Is it common enough to want it? Wait till we need it? A note in the “color library” to request it? Don’t forget CMYK, lest ink/paint/print people get annoyed! Or NTSC & PAL.
I work with an artist that uses LEDs extensively to achieve some interesting dynamic color effects. He originally thought in RGB, but has more recently been working in HSV (to achieve constant value). It seems that different places have different ideas of what HSV means. Apparently Excel has a … different idea (I think it’s actually HSL?). Then, of course, there’s all the human-perceptual-system-corrected-color-spaces, e.g. CIE color-spaces. Which he’d really rather use, because that’s actually what he wants (but lots of math, so he did his own crude approximation). Wikipedia has an article about that.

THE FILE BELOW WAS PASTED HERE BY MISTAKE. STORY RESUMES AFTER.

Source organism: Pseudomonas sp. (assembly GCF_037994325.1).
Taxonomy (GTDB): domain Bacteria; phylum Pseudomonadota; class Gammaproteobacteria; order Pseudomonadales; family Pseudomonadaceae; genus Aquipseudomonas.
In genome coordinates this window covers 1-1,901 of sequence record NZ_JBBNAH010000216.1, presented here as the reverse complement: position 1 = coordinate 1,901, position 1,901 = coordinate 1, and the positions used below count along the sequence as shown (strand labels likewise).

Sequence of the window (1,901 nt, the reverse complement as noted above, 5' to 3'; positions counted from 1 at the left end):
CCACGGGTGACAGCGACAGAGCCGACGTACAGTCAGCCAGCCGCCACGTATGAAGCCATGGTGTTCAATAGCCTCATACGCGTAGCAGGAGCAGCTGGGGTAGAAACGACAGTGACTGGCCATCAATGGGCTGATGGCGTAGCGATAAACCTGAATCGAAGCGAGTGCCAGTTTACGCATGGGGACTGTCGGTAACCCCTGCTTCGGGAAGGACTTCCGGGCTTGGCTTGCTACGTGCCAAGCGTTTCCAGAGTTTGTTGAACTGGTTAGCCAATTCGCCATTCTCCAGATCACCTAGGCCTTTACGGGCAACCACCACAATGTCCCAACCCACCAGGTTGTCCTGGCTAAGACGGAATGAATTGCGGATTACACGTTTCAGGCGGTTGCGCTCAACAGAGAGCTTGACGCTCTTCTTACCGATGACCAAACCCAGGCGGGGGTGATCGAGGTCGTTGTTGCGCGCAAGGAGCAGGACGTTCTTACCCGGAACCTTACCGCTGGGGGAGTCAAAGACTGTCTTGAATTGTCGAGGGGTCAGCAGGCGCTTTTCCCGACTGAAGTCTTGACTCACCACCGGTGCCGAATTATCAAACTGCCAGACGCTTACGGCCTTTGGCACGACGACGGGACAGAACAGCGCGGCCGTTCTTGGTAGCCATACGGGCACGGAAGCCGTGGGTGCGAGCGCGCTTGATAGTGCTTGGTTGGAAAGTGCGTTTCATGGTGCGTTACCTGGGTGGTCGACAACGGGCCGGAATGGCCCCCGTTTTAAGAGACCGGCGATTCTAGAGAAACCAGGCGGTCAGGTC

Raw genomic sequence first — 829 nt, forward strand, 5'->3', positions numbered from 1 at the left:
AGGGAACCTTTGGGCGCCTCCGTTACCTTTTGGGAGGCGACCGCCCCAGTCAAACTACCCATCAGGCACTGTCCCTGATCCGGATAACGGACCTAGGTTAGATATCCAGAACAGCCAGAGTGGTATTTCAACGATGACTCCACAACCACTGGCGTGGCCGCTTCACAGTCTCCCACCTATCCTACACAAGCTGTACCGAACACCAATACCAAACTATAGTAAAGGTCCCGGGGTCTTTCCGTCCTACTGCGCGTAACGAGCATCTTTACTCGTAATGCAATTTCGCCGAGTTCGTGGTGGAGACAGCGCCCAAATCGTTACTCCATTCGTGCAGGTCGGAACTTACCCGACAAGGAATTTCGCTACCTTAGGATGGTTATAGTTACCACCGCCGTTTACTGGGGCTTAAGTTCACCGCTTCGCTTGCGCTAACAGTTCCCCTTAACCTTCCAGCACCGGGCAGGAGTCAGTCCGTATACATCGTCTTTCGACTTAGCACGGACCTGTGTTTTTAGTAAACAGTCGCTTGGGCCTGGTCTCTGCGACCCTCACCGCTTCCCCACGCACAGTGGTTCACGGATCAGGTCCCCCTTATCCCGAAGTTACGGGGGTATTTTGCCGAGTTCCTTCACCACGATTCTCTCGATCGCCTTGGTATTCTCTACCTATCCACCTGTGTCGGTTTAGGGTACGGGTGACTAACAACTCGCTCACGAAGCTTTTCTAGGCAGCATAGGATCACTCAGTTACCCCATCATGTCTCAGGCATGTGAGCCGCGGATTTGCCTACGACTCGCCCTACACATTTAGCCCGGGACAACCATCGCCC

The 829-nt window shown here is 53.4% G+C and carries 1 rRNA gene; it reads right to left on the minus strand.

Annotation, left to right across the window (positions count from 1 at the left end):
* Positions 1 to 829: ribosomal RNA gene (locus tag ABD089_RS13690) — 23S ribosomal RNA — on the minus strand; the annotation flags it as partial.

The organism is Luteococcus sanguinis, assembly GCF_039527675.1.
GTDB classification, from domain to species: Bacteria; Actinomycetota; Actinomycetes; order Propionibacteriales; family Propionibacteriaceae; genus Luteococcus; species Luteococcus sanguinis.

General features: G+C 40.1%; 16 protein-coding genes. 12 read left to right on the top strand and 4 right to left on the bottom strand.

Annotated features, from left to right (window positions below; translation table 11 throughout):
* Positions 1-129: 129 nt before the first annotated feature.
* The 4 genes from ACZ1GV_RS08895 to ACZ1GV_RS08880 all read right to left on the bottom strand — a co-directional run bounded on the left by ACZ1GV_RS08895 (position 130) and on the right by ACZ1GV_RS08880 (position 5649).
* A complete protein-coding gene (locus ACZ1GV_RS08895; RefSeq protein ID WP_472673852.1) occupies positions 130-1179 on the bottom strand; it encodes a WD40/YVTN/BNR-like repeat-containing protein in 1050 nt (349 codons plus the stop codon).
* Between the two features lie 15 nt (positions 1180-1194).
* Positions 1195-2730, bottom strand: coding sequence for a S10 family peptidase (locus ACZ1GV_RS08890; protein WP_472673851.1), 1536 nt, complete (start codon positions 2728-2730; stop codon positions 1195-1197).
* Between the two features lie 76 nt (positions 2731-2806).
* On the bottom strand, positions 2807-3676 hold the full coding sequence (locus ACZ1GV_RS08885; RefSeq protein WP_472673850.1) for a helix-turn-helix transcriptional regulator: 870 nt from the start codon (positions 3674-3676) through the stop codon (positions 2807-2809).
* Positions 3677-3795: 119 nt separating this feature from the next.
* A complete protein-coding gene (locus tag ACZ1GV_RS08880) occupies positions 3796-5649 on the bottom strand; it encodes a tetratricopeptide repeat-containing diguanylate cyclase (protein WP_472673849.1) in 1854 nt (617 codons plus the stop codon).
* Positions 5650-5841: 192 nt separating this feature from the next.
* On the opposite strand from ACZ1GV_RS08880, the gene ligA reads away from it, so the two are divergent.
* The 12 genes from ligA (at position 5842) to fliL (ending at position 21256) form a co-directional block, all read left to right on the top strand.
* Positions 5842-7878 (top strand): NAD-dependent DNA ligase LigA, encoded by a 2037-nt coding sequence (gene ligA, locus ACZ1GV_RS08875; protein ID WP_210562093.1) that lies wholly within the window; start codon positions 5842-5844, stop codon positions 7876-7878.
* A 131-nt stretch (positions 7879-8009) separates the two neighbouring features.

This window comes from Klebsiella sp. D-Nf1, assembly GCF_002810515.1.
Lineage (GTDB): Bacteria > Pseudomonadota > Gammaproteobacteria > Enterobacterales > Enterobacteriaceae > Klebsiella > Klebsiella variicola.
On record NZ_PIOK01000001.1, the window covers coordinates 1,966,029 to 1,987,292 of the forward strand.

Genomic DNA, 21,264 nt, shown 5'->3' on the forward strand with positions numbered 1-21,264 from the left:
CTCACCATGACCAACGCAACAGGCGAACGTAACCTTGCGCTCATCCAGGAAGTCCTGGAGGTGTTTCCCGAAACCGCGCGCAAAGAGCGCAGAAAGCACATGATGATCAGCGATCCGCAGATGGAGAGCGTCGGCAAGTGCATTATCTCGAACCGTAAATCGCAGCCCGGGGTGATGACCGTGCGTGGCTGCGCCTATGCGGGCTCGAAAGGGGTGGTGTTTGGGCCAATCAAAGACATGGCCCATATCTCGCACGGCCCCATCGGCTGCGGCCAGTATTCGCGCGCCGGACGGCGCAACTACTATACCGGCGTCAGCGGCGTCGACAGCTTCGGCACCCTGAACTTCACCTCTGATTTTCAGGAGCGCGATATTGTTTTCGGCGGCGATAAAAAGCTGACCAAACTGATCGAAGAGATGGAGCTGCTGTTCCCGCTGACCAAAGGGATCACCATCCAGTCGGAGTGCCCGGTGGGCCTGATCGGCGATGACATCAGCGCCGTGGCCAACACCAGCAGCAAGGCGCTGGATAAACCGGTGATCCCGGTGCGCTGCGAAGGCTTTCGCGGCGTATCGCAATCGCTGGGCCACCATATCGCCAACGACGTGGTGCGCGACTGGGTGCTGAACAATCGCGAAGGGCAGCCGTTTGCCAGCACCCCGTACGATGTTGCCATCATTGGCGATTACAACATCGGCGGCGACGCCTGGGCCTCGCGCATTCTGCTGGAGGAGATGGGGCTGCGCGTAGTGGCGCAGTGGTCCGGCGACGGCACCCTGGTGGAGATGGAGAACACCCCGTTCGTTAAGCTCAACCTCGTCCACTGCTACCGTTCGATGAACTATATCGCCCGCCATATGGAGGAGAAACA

I also work with an art-college, and the students like things like “warm” and “cool” and “white-point”.
Yeah. I did not want to replace 0-255 range nodes with 0-1 range nodes. Ideally you would have both. Use 0-1 ranges if you are using POTs or similar to control; use 0-255 range if you want to specify a specific color. There might be several 0-255 range nodes for RGB, hex, etc. There probably only needs to be one 0-1 range node for RGB.
I guess someone who wants to generate HSV output from POTs would want a 0-1 range HSV node, but it can be simulated using map nodes. Most beginners who would want 0-1 range node are probably working with RGB. An RGB LED is pretty standard for beginner kits. On the other hand, beginners trying to control a single RGB LED with pots probably won’t be using this library…